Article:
By Tracy Cassels, PhD
To force our kids to share or let them not share? This is something that causes a lot of anxiety in parents. You see, our kids naturally don’t really want to share, so when we’re in a social situation and our kids are being, well, kids, we can feel horribly judged and rude when our child refuses to share any of their toys and snatches those toys back from the poor, unsuspecting visitor. Most parents start with the request that the child share, following by a bit of pleading mixed with reasoning, and then finally force or punishment. The question we have to ask ourselves is if this works and if it does, to what end?
Understanding Children’s Sharing
Most of the time we think about sharing as being a simple construct – you share or you don’t – but it’s not quite that simple.
As adults, we often have various nuances when it comes to sharing; for example, we will share things that we don’t highly value but often won’t lend out, say, our wedding rings.
We also are more likely to share with those people we know and trust than to a complete stranger. These things matter because they influence the risk associated with sharing behaviours; we are more likely to perceive never getting an item back from a stranger than we are a close friend (or if they don’t, we at least know where they live).
In research on sharing, we see that kids show some of these similar traits. In one study with 3- to 6-year-olds, examining the role of need and social relationships on sharing behaviour, children were found to share more with a rich friend than a stranger in need, highlighting that same element of familiarity and liking that us adults display. Other factors that also impact children’s sharing behaviours are strongly linked to development; for example, children are first able to identify that people should share years before they are actually doing it and this lack of sharing occurs even though children as young as 3-4 are adverse to inequality even when it benefits them! Other cognitive and social developmental factors linked to sharing include theory of mind development, delay of gratification, inhibitory control, and understanding of others’ distress. Even in older ages when sharing is more established (around ages 7-8), it can be undone through simply priming of getting kids to think about themselves instead of others, highlighting the very precarious nature of this behaviour.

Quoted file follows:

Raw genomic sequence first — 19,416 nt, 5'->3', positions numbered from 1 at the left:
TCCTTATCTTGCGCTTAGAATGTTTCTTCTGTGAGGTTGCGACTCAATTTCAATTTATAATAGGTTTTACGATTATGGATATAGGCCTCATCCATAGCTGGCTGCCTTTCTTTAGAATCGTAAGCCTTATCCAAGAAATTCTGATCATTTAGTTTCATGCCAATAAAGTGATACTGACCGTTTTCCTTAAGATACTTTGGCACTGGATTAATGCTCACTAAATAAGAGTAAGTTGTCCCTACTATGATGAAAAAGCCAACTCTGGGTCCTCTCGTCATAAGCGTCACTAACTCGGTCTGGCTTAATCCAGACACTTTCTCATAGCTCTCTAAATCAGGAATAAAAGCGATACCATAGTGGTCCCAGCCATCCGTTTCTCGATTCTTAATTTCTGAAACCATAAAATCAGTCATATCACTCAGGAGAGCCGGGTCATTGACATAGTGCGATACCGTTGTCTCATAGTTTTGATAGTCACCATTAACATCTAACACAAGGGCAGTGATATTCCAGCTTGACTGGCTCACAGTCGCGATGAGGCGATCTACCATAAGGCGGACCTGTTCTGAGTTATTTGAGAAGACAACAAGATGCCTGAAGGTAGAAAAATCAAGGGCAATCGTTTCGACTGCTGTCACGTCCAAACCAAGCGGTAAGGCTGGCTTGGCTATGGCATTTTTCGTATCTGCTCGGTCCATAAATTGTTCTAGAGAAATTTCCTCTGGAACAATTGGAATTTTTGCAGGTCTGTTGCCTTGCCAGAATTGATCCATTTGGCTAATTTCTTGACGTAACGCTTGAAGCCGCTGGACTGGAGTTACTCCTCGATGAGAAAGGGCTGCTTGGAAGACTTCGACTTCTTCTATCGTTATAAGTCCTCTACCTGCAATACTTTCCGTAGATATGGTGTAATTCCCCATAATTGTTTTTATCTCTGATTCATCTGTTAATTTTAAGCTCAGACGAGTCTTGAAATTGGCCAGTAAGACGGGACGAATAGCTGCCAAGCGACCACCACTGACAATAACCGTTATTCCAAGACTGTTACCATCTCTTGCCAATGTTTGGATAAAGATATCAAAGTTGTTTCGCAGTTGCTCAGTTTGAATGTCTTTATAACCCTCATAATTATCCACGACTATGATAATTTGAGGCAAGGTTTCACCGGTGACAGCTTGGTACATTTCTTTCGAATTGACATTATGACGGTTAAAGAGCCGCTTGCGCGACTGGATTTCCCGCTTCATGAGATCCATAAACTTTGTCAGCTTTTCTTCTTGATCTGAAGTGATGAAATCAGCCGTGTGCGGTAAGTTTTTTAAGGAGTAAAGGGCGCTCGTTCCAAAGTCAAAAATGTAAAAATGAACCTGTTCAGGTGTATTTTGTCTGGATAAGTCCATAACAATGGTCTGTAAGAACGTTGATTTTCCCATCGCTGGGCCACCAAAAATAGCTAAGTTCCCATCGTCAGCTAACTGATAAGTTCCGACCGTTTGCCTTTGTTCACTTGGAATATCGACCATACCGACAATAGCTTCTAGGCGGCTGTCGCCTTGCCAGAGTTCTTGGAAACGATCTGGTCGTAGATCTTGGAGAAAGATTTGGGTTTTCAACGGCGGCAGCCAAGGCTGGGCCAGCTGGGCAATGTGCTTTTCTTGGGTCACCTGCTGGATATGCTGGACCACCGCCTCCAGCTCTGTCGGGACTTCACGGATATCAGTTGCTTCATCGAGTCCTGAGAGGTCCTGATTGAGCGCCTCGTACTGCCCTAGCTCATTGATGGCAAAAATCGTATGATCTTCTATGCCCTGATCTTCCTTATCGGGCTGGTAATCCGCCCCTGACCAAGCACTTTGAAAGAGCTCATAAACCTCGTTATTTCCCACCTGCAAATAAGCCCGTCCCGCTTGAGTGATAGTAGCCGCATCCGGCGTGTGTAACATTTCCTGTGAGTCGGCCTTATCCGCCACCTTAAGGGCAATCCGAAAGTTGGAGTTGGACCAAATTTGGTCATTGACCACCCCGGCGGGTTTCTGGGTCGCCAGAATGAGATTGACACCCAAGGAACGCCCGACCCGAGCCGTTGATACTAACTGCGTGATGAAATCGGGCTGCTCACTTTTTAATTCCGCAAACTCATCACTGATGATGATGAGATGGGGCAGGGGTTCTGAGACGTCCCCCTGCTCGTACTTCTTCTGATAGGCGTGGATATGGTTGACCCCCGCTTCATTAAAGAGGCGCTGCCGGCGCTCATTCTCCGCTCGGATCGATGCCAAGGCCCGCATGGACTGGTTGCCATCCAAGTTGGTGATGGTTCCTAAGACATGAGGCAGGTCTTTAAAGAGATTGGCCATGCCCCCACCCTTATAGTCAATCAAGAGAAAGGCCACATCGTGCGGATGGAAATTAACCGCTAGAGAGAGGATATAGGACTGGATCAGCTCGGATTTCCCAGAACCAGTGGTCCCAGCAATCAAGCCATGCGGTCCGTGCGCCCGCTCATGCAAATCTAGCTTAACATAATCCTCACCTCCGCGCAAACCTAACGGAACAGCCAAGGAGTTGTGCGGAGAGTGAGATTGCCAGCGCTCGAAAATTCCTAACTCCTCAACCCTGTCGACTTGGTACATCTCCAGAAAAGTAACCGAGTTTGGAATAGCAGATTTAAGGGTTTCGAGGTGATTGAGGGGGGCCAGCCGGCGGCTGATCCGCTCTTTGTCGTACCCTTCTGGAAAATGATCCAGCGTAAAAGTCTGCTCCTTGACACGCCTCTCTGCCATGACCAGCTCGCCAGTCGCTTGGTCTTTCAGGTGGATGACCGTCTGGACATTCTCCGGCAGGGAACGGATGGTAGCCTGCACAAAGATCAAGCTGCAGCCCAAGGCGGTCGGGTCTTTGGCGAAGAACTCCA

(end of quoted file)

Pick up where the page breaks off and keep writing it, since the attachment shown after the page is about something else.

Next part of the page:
Notably, in all of this research, children are really giving away items that didn’t belong to them before the experiment, not being asked to share their own items that they presumably have a bond with.
Sharing our own precious things is bound to create even greater resistance to sharing. It’s like the difference between being given two new phones and having the option to give one away (while keeping the other) versus being asked to hand yours over and hope you get it back. This is why even in resource allocation tasks, there is a difference in how kids share when they feel what they have is their own (e.g., earned rewards) versus sharing items that don’t belong to them; needless to say, they are less likely to share when it is costly for them, which means the kids not sharing at home seem to be behaving in a very logical manner.